“He had actually found a photograph inside a photograph that showed a Whitehead machine in the air“¦ So that doesn't convince me,” he said.
Brown said the Smithsonian is bound by the contract to ignore Whitehead´s feat. But it is time for that contract to go, he said in a letter he wrote to the Smithsonian´s senior curator last week: “With apologies to Ronald Reagan and Mikhail Gorbachev: ... Mr. Crouch, tear up that contract!”
When the contract was signed in 1948 between executors of Orville Wright's estate and the museum, ownership of the Wright Flyer was transferred from London´s Science Museum to the Smithsonian for $1 with the stipulation the Wright plane must always be recognized as the first true airplane.
The contract, despite any evidence currently showing otherwise, still holds true, Crouch said in a recent blog post.
Peter Jakab, associate director of curatorial affairs for the Smithsonian, said the Smithsonian has been involved in pioneering efforts to achieve flight since the turn of the 20th century. In fact, the Smithsonian had one airplane that was created by the museum on display back in the teens, labeled as the “first airplane capable of flight.”
“That was a very misleading statement,” Jakab told FoxNews.com. And it was one that angered Orville and affected Orville very deeply.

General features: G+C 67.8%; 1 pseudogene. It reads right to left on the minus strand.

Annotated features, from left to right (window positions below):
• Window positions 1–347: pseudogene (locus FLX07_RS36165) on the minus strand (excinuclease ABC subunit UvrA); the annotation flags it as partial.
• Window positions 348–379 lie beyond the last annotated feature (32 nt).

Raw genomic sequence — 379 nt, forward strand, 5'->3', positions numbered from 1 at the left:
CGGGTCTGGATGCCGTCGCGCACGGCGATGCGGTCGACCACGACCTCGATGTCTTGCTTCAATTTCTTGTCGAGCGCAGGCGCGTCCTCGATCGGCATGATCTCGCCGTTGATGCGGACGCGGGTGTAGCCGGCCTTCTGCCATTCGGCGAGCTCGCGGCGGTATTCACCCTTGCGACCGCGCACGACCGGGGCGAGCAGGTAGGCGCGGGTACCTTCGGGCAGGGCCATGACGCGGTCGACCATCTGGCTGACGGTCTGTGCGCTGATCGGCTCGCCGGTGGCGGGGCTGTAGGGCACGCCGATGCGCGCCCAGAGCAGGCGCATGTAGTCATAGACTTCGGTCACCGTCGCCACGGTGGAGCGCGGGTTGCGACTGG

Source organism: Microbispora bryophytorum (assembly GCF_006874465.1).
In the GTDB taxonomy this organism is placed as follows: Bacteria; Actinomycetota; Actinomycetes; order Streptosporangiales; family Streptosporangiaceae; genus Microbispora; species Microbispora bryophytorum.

This is how London´s Science Museum came into possession of the famed Wright Flyer. In protest, Orville sent the plane to London in 1928, with the help of Charles Lindbergh. The plane remained in London until 1942 when the museum published an extensive article about the Smithsonian´s Langley plane that set the record straight.
“The plane was put in storage during World War II at a quarry with the Magna Carta and the crown jewels. After the war, arrangements were made to bring it back,” Jakab said.
The arrangements were made between the executors of Orville´s estate and the Smithsonian. To avoid paying high taxes on the transfer of ownership, a contract was signed.
“The executors put in the agreement a label that always would be displayed with the flyer “¦ directed toward the Langley issue,” Jakab told FoxNews.com.
Jakab argued what is most important is not who flew the first plane, but rather the legacy left by the Wright´s design.
“[The Wright Flyer] was able to evolve into something we have today. And that´s its real powerful significance -- in addition to being the first to fly,” he said.
As for Gustave Whitehead being the first to fly, Bridgeport Mayor Bill Finch is convinced. He helped establish a memorial to Whitehead back in 2010.
“It's a little bit of a David and Goliath,” he said. “We know we're up against big odds. We're taking on the Smithsonian, the definitive word in American history. But they're wrong, and Gustave Whitehead had no way to defend himself.”
Kosch took his replica No. 21 to flight in 1987 in order to prove Whitehead´s craft was airworthy. When asked what that moment was like for him, he answered, “It was amazing, because I felt like Gustave Whitehead.”
Crouch said he thinks Whitehead was “a really interesting guy,” but added, “I don´t think he flew before the Wright Brothers.”
“With the Wright Brothers, you have this super solid foundation“¦ You see this intellectual process that they went through. You can trace it,” he said.
But proponents of Whitehead hope he can have a place in history, as his accomplishments were also extraordinary and well deserved.